The fact that a parent pays or does not pay child support has little bearing on the parent’s relationship with his or her children. The family code recognizes it is public policy for children to have frequent and continuing contact with both parents. This policy is based on well documented research and the overwhelming opinion of experts who believe it is harmful to a child’s development to be denied access to a loving parent. And as hard as it may be to believe, children usually love both parents even when one of them has a bad history of paying child support.
Danielle Lloyd, a well known professional soccer player, recently tweeted complaints about his ex-wife denying him access to their children because of a dispute over money. “I pay 15k a month for my ex and children to live in a house and she won’t even let me see them…” Mr. Lloyd is not alone. During my years practicing family law, I have observed parents withholding visitation based on the other parent’s failure to make timely child support payments. I have heard parents express that because they pay child support on time they are entitled to the parenting plan of their choice. Both ways of thinking are wrong.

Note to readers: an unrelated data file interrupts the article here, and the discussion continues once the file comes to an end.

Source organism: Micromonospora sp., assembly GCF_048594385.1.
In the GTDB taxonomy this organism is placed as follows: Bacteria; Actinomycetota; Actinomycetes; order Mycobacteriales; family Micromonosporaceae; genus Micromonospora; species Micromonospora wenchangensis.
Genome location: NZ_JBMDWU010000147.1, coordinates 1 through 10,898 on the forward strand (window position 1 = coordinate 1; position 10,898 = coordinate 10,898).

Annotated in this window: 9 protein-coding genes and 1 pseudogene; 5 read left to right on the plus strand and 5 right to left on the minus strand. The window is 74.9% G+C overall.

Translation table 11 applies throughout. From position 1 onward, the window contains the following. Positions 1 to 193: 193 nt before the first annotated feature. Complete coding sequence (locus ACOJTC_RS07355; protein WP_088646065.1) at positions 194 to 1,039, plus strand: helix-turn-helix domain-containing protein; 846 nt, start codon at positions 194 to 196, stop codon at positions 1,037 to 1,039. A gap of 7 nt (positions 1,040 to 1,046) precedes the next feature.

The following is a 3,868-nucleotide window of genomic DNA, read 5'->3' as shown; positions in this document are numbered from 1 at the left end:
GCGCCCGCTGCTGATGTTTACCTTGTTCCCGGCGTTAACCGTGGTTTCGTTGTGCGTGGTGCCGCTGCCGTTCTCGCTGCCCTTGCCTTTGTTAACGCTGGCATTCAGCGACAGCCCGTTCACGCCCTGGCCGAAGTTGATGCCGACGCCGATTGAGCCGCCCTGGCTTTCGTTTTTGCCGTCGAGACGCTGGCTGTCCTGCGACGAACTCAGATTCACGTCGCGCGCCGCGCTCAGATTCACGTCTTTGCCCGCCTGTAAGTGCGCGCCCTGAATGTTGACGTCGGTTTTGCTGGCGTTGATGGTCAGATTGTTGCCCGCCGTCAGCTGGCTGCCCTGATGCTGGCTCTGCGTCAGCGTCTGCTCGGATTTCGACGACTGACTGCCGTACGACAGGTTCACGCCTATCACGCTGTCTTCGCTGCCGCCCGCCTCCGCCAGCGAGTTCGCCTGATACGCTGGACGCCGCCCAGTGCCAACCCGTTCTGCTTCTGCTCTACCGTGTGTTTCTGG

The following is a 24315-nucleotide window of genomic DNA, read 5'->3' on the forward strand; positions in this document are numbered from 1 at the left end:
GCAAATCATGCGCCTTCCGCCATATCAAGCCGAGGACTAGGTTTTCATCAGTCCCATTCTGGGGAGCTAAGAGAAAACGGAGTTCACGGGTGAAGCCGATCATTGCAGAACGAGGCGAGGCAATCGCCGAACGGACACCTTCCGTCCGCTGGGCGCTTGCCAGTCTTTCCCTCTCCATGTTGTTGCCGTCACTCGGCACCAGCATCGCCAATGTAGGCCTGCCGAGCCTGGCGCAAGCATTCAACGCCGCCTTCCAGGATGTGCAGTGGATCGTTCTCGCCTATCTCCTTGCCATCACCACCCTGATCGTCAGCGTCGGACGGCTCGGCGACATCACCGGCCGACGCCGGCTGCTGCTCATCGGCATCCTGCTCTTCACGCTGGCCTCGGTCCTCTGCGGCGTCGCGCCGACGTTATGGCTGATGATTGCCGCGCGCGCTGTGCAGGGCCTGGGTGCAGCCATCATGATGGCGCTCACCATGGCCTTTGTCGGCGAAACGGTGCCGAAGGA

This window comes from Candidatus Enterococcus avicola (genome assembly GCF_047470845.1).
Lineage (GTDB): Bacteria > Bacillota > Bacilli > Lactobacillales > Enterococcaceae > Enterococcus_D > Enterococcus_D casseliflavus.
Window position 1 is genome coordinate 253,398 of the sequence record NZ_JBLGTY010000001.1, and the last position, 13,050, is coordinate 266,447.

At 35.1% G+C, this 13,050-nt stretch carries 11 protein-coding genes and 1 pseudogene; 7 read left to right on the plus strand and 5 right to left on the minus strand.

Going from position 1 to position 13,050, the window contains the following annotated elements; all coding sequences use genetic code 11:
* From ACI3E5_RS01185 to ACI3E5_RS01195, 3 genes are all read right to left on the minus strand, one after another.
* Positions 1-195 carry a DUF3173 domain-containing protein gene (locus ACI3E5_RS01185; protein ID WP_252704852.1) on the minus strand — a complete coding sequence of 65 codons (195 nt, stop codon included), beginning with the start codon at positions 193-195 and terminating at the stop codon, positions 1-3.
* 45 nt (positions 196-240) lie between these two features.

Children should not be treated as pawns by parents in their attempt to gain the upper hand, even when it comes to child support. Parents who are considering such action should know the family court is likely to come down hard on a parent if it learns about such behavior. In fact, the family court may be inclined to take primary custody away from the parent caught withholding visitation. When a parent fails to pay child support there are effective remedies that do not involve withholding children, such as filing an OSC for Contempt of Court.
Nobody deserves an award simply because he or she has a history of making child support on time. Moreover, parents who boast or complain about the amount of child support they pay are apparently ignorant of the fact that the amount of support they pay is usually only a fraction of the cost of raising children (especially teenagers). Regardless, children should not be made to suffer because of a dispute between parents over child support.